But drones need to be autonomous, to some degree, if they're going to efficiently perform the myriad tasks engineers have planned for them. The Defense Science Board advised the Pentagon to mount a public relations effort, and to choose words designed to reassure anxious humans. "It should be made clear that all autonomous systems are supervised by human operators," the board wrote, "at some level."
Law Enforcement Takes to the Skies
Most of the tasks for which drones have already been used in this country demonstrate the other main application of flying robots: law enforcement and regulatory surveillance.
The Customs and Border Protection agency has a small fleet of drones monitoring illegal immigration and drug trafficking on the border with Mexico. (The comprehensive immigration bill passed by the Senate in June calls for drones "to maintain continuous surveillance of the Southern border.") The Environmental Protection Agency uses drones to monitor animal feedlots, watching to see if pig and cow manure ends up in rivers. The Department of Homeland Security has flown drones as lookouts on raids and during chases by the FBI, the Secret Service, and the Texas Rangers.
State and local governments are also taking to the skies. In 2011, police in Nelson County, North Dakota, made the first arrest with the assistance of a drone when an unarmed Predator equipped for high-altitude surveillance led officers to three fugitives. Law enforcement and public safety agencies across the country have expressed interest in surveillance drones for aiding SWAT raids, assisting search and rescue operations, finding missing persons, following fleeing suspects, and fighting wildfires.
The FAA has authorized drone flights by police in Miami-Dade County; North Little Rock, Arkansas; Ogden, Utah; Seattle; and the State of Texas. The City of Herrington in Kansas and the Mississippi Department of Marine Resources have also gotten the FAA's OK, as have Eastern Gateway Community College in Steubenville, Ohio; the University of Connecticut; and Utah State University, which are all using drones for research.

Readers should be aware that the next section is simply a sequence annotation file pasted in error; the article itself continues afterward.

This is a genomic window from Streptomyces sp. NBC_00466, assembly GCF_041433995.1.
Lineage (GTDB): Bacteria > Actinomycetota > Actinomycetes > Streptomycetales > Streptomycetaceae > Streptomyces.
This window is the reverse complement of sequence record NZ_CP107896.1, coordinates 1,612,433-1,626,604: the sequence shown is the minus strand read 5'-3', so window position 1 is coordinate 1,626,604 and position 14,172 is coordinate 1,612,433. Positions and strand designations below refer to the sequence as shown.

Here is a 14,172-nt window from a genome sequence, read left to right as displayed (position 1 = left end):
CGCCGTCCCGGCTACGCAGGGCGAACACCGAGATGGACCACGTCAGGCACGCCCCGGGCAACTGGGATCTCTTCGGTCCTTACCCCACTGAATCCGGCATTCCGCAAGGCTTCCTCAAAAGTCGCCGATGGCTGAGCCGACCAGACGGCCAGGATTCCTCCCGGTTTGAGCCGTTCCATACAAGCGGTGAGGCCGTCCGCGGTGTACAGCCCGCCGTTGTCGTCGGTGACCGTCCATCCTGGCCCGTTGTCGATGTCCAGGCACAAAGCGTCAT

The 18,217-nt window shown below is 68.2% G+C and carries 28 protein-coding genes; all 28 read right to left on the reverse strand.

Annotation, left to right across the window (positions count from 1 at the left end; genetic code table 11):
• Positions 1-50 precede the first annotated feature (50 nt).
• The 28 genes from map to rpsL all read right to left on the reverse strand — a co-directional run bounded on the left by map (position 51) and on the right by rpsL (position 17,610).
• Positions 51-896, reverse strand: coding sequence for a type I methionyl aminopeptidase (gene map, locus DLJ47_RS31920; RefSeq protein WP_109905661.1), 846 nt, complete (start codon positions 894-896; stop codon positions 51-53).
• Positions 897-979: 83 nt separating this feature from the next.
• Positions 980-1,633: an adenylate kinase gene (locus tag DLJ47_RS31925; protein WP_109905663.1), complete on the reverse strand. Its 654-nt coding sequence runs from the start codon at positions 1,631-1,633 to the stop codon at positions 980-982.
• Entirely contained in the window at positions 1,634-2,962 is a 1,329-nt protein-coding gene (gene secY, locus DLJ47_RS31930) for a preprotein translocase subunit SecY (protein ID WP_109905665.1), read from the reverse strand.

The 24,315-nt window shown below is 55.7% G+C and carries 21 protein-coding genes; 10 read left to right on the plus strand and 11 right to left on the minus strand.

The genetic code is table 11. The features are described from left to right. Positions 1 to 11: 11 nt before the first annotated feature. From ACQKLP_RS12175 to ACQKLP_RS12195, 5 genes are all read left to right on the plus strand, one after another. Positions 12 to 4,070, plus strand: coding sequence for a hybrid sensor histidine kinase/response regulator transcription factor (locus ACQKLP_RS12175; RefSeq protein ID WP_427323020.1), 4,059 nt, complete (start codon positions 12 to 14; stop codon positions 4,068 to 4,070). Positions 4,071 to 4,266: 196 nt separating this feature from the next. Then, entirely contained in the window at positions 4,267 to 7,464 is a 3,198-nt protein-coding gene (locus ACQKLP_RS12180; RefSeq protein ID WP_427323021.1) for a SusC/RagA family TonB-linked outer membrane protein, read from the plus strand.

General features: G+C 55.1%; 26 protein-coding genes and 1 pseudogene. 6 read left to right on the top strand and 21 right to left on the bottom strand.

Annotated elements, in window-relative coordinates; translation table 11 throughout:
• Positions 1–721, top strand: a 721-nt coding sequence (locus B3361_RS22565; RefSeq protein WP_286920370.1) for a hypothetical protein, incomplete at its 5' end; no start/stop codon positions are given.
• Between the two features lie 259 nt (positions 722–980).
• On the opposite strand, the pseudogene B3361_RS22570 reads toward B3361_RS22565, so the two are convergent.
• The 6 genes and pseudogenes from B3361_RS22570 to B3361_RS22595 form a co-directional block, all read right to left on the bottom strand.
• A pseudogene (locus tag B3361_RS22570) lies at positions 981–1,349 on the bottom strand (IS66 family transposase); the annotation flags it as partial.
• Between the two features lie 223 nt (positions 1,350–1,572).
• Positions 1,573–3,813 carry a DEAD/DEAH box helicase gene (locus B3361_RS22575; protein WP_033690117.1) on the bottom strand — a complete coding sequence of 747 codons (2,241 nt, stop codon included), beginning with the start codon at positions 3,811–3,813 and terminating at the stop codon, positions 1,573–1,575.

According to the FAA, more than 300 entities have received official clearance for domestic drone flights ahead of the 2015 opening of the national airspace. Some, including private operators, are already using the aircraft overseas. A team from the University of Maryland, for instance, has deployed a fleet of small reconnaissance drones to monitor rhino poaching in South Africa.
The terrorist bombings of the Boston Marathon in April 2013 triggered renewed calls for deploying unmanned aircraft. "It sure would be nice to have a drone up there" to track the then-fugitive bomber Dzhokhar Tsarnaev, Sen. Lindsey Graham (R-S.C.) told The Washington Post. But so far, surveillance drones within the United States have only led armed officers to a suspect. To date, there have been no reported lethal drone strikes in America.
That hasn't stopped a preventative backlash. In early February, just a few weeks before Sen. Rand Paul (R-Ky.) made national headlines with a 13-hour filibuster centered around the possible use of drone strikes against U.S. citizens, the college town of Charlottesville, Virginia, became the first city in the nation to pass a resolution restricting drones. The two-year moratorium on using the aircraft for surveillance of citizens was based on a resolution drafted by the Rutherford Institute, a civil liberties advocacy group.
The Charlottesville moratorium sparked a nationwide movement. A few days after it passed, Seattle Mayor Mike McGinn banned the city's police department from flying a pair of 3.5-pound helicopter drones, which were returned to the manufacturer. Cities in California and Illinois followed suit with their own anti-drone proposals. Bills to restrict drone flights soon were proposed in more than a dozen state legislatures. To date, 43 states have introduced more than 90 bills and resolutions proposing to regulate official use of drones.
The measures are mostly symbolic, since state and local governments cannot regulate U.S. airspace. And many of them stop short of prohibiting drones for search and rescue operations or looking for missing children. Other proposals are filled with exemptions, including a bill in Texas that would allow the media to fly drones to cover breaking news events.
But the efforts to control the drones reveal a broad anxiety about a technology that most people still associate with death and destruction. We've had very little time to get to know these aircraft, yet they're on the verge of ubiquity.
Privacy in the Drone Era
Once the skies open up, police will start putting up drone blimps and other high-altitude surveillance platforms to watch over entire cities. "You can't keep the tides from coming in. We're going to have more visibility and less privacy," New York Mayor Michael Bloomberg said in a radio interview earlier this year. "I don't see how you stop that. And it's not a question of whether I think it's good or bad. I just don't see how you could stop that because we're going to have [drones]."
There's no reason to think these flying security cameras will have any more deterrent effect on crime than cameras on the sides of buildings do. More likely, they'll be used as part of everyday policing and what the military calls "situational awareness." These law enforcement drones, like their battlefield cousins in Iraq and Afghanistan, will be watching. And conceivably watching everyone, though a mere fraction of the millions of minutes of video they collect will ever be viewed by human eyes.